3) the CPU initiates a peripheral controller access cycle at the appropriate register location (E0, for the preferred embodiment);

4) the CPU initiates a read cycle or a write cycle, as appropriate;

5) the CPU access request logic detects the CPU access, generates a request for the bus arbiter, and lengthens the CPU cycle by negating the READY signal;

6) when the bus arbiter allows the CPU access cycle to be executed, the CPU pointer sends the address of the desired location to the buffer memory;

7) data is read from the addressed memory location and returned to the CPU (read cycle), or data supplied by the CPU is written to the addressed memory location (write cycle), as appropriate; and

8) the CPU access cycle is terminated by asserting the READY signal.

In sequential access mode, whenever CPU 10 accesses location address E0, the location at which the CPU pointer points is accessed. For read operations, the value stored in that memory location is returned to CPU 10. Moreover, the CPU pointer is incremented.

If CPU 10 accesses register location E0 again without updating the CPU pointer, the next sequential memory location is accessed and, for read operations, the value stored in that memory location is returned to CPU 10. This allows rapid sequential access to buffer memory 28 without repeated updates of the CPU pointer by CPU 10.

The specific steps used in sequential access mode are as follows:

1) the CPU programs the CPU pointer with the address of the first memory location array to be accessed in a sequence;

2) the CPU programs the pointer control register with the code for sequential access mode;

3) the CPU initiates a peripheral controller access cycle at the appropriate register location (E0, for the preferred embodiment);

4) the CPU initiates a read cycle or a write cycle, as appropriate;

5) the CPU access request logic detects the CPU access, generates a request for the bus arbiter, and lengthens the CPU cycle by negating the READY signal;

6) when the bus arbiter allows the CPU access cycle to be executed, the CPU pointer sends the address of the desired location to the buffer memory;

7) data is read from the addressed memory location and returned to the CPU (read cycle), or data supplied by the CPU is written to the addressed memory location (write cycle), as appropriate;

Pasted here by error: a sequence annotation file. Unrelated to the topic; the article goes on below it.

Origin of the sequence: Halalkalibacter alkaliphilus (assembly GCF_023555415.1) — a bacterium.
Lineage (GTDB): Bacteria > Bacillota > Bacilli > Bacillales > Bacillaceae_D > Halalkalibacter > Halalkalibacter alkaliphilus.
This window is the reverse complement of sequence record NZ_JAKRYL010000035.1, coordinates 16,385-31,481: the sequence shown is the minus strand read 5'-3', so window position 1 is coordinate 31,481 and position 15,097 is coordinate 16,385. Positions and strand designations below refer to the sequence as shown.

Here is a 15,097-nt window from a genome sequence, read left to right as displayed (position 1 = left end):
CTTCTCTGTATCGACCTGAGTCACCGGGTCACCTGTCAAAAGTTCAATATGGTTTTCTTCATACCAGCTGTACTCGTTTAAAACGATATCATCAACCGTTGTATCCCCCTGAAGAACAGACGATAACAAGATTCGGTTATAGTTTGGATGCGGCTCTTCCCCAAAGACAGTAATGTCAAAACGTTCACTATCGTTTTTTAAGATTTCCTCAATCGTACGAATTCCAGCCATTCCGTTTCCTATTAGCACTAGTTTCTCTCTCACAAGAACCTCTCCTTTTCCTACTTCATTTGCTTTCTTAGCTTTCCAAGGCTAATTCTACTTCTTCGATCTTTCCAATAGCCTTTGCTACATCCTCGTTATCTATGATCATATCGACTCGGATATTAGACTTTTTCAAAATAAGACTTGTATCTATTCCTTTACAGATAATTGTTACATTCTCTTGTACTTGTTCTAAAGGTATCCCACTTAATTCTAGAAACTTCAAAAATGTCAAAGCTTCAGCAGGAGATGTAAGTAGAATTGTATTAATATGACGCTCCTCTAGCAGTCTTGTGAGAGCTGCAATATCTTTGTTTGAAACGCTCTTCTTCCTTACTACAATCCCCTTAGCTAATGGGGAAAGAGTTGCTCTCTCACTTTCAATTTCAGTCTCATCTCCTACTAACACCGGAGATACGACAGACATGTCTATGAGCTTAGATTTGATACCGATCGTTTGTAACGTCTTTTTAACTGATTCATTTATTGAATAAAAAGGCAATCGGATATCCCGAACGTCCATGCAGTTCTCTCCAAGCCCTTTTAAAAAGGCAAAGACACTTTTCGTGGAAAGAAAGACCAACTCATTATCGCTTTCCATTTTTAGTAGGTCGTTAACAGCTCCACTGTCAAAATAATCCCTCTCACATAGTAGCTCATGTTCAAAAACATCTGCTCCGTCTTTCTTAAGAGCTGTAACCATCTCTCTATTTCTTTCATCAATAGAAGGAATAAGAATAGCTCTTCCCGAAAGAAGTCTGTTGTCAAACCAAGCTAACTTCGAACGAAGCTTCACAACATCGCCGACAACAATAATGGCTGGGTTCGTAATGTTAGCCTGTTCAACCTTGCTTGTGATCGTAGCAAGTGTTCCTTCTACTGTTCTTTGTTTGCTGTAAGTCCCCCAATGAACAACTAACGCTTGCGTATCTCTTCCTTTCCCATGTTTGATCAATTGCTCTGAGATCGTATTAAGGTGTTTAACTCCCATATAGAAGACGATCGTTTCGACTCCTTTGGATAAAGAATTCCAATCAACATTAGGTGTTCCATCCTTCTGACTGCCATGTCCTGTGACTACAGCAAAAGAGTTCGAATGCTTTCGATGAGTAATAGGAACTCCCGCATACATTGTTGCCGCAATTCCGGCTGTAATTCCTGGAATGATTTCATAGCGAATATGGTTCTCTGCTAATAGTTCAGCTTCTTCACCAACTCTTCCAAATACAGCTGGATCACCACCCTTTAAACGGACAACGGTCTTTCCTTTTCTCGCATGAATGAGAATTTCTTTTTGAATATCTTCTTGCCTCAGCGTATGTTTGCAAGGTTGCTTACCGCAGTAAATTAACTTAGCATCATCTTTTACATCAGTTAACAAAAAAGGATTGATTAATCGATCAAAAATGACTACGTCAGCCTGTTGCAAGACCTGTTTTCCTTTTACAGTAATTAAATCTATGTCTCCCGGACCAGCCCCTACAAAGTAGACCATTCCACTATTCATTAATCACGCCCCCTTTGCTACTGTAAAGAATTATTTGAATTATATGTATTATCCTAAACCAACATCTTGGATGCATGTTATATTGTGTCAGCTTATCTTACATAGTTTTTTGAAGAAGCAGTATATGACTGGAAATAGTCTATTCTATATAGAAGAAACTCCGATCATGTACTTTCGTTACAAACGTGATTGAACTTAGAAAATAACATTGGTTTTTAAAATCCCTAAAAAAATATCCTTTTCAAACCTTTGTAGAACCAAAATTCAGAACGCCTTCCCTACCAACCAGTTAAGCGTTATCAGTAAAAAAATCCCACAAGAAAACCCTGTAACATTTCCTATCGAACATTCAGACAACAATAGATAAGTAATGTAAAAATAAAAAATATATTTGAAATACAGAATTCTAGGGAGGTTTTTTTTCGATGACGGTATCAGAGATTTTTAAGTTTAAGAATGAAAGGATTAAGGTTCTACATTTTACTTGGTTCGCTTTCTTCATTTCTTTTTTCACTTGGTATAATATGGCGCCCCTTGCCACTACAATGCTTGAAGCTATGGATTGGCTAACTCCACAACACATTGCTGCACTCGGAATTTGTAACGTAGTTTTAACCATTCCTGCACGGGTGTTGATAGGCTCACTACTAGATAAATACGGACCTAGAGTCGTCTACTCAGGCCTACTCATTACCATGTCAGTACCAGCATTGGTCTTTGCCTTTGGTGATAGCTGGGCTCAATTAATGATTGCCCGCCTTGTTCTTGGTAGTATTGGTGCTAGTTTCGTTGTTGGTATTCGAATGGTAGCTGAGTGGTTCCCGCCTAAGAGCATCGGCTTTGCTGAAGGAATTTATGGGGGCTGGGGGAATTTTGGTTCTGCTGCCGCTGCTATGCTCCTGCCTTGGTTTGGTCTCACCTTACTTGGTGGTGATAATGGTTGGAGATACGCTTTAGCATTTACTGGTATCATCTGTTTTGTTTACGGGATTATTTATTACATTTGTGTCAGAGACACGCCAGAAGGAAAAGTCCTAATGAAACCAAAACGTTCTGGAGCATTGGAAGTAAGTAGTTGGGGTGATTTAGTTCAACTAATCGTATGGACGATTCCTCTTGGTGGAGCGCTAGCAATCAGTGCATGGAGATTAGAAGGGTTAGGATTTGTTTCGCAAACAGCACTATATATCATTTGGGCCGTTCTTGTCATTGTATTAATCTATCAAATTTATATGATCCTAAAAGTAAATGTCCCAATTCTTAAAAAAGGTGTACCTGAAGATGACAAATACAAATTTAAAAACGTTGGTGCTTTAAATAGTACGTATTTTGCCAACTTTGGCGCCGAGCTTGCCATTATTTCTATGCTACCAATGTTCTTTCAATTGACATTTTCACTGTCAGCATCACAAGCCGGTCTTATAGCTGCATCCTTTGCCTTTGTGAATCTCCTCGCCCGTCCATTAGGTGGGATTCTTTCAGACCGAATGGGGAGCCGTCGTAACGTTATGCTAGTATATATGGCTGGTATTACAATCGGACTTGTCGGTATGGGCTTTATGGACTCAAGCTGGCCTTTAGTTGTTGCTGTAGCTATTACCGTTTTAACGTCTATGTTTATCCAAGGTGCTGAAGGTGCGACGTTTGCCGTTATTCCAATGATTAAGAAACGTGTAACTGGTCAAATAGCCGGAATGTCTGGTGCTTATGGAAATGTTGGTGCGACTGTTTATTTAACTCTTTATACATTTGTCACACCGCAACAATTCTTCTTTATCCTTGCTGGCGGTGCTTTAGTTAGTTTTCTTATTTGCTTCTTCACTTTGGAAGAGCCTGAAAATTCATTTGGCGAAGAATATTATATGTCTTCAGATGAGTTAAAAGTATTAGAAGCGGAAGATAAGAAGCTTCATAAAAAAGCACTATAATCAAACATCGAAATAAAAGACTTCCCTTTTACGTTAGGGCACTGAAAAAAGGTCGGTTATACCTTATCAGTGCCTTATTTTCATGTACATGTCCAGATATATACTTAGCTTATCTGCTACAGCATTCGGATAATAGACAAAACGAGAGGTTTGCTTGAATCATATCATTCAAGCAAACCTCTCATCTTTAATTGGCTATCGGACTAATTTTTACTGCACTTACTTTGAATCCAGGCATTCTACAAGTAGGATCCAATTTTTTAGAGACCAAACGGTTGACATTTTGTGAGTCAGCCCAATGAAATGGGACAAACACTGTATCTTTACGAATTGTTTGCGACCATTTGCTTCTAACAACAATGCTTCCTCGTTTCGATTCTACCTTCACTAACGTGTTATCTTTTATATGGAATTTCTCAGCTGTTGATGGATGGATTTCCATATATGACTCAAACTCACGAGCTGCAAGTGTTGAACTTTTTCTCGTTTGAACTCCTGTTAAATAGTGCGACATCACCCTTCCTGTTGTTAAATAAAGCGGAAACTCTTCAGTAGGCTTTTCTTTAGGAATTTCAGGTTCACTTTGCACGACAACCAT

8) the CPU access cycle is terminated by asserting the READY signal;

9) the peripheral controller increments the CPU pointer to point to the next location in the buffer memory; and

10) the CPU optionally accesses the next location in the buffer memory by executing steps (3)-(8) above.

In paragraph random mode, whenever CPU 10 accesses locations E0 through FF the address of the location to be accessed is computed by concatenating the upper bits in the CPU pointer and the lower five bits from the register address supplied by the CPU 10. The address thus formed is used to access buffer memory 28 and the value stored therein is returned to the CPU 10 in read operations.

This mode allows CPU 10 to set up a pointer to a 32-byte paragraph of buffer memory 28 first by writing the base address of this paragraph in the CPU pointer. CPU 10 can then access this block of memory in a fast random fashion. Addresses E0 through FF are mapped to buffer memory 28.

The specific steps used in paragraph random access mode are as follows:

1) the CPU programs the CPU pointer with the base address of the address of any memory location in the paragraph since the lower five bits of the pointer are not used in this mode;

2) the CPU programs the pointer control register with the code for paragraph random access mode;

3) the CPU initiates a peripheral controller access cycle at the appropriate register location (E0 - FF, in the preferred embodiment);

4) the CPU initiates a read cycle or a write cycle, as appropriate;

5) the CPU access request logic detects the CPU access, generates a request for the bus arbiter, and lengthens the CPU cycle by negating the READY signal;

6) when the bus arbiter allows the CPU access cycle to be executed, the CPU pointer sends the upper 19 bits of the address, the lower 5 bits of the address being obtained from those applied by the CPU in its current access cycle;